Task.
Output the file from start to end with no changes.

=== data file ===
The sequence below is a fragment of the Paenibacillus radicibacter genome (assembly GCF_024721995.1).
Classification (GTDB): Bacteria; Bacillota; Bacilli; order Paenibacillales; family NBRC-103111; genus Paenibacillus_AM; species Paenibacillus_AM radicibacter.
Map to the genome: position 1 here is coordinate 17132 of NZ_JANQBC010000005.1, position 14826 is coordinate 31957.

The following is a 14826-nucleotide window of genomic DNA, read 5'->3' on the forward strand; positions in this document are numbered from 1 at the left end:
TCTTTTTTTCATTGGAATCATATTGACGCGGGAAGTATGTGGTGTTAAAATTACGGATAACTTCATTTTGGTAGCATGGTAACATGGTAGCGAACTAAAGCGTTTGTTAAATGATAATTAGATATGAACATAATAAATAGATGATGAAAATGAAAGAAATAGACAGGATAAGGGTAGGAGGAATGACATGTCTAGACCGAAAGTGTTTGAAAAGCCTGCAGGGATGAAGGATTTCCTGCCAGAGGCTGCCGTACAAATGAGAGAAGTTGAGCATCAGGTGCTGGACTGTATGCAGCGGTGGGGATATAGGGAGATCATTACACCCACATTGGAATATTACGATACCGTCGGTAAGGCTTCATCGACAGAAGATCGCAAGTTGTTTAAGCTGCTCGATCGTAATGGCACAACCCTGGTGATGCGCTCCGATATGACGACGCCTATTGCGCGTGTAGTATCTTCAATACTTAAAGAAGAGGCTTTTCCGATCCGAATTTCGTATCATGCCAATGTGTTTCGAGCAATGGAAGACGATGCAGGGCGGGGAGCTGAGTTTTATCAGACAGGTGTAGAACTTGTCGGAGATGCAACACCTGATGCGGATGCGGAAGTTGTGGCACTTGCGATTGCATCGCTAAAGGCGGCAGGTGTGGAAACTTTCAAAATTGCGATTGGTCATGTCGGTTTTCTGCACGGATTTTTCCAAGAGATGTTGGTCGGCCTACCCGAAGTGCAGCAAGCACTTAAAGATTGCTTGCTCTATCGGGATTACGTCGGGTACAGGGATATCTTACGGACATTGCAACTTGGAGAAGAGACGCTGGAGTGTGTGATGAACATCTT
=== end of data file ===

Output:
The sequence below is a fragment of the Paenibacillus radicibacter genome (assembly GCF_024721995.1).
Classification (GTDB): Bacteria; Bacillota; Bacilli; order Paenibacillales; family NBRC-103111; genus Paenibacillus_AM; species Paenibacillus_AM radicibacter.
Map to the genome: position 1 here is coordinate 17132 of NZ_JANQBC010000005.1, position 14826 is coordinate 31957.

The following is a 14826-nucleotide window of genomic DNA, read 5'->3' on the forward strand; positions in this document are numbered from 1 at the left end:
TCTTTTTTTCATTGGAATCATATTGACGCGGGAAGTATGTGGTGTTAAAATTACGGATAACTTCATTTTGGTAGCATGGTAACATGGTAGCGAACTAAAGCGTTTGTTAAATGATAATTAGATATGAACATAATAAATAGATGATGAAAATGAAAGAAATAGACAGGATAAGGGTAGGAGGAATGACATGTCTAGACCGAAAGTGTTTGAAAAGCCTGCAGGGATGAAGGATTTCCTGCCAGAGGCTGCCGTACAAATGAGAGAAGTTGAGCATCAGGTGCTGGACTGTATGCAGCGGTGGGGATATAGGGAGATCATTACACCCACATTGGAATATTACGATACCGTCGGTAAGGCTTCATCGACAGAAGATCGCAAGTTGTTTAAGCTGCTCGATCGTAATGGCACAACCCTGGTGATGCGCTCCGATATGACGACGCCTATTGCGCGTGTAGTATCTTCAATACTTAAAGAAGAGGCTTTTCCGATCCGAATTTCGTATCATGCCAATGTGTTTCGAGCAATGGAAGACGATGCAGGGCGGGGAGCTGAGTTTTATCAGACAGGTGTAGAACTTGTCGGAGATGCAACACCTGATGCGGATGCGGAAGTTGTGGCACTTGCGATTGCATCGCTAAAGGCGGCAGGTGTGGAAACTTTCAAAATTGCGATTGGTCATGTCGGTTTTCTGCACGGATTTTTCCAAGAGATGTTGGTCGGCCTACCCGAAGTGCAGCAAGCACTTAAAGATTGCTTGCTCTATCGGGATTACGTCGGGTACAGGGATATCTTACGGACATTGCAACTTGGAGAAGAGACGCTGGAGTGTGTGATGAACATCTT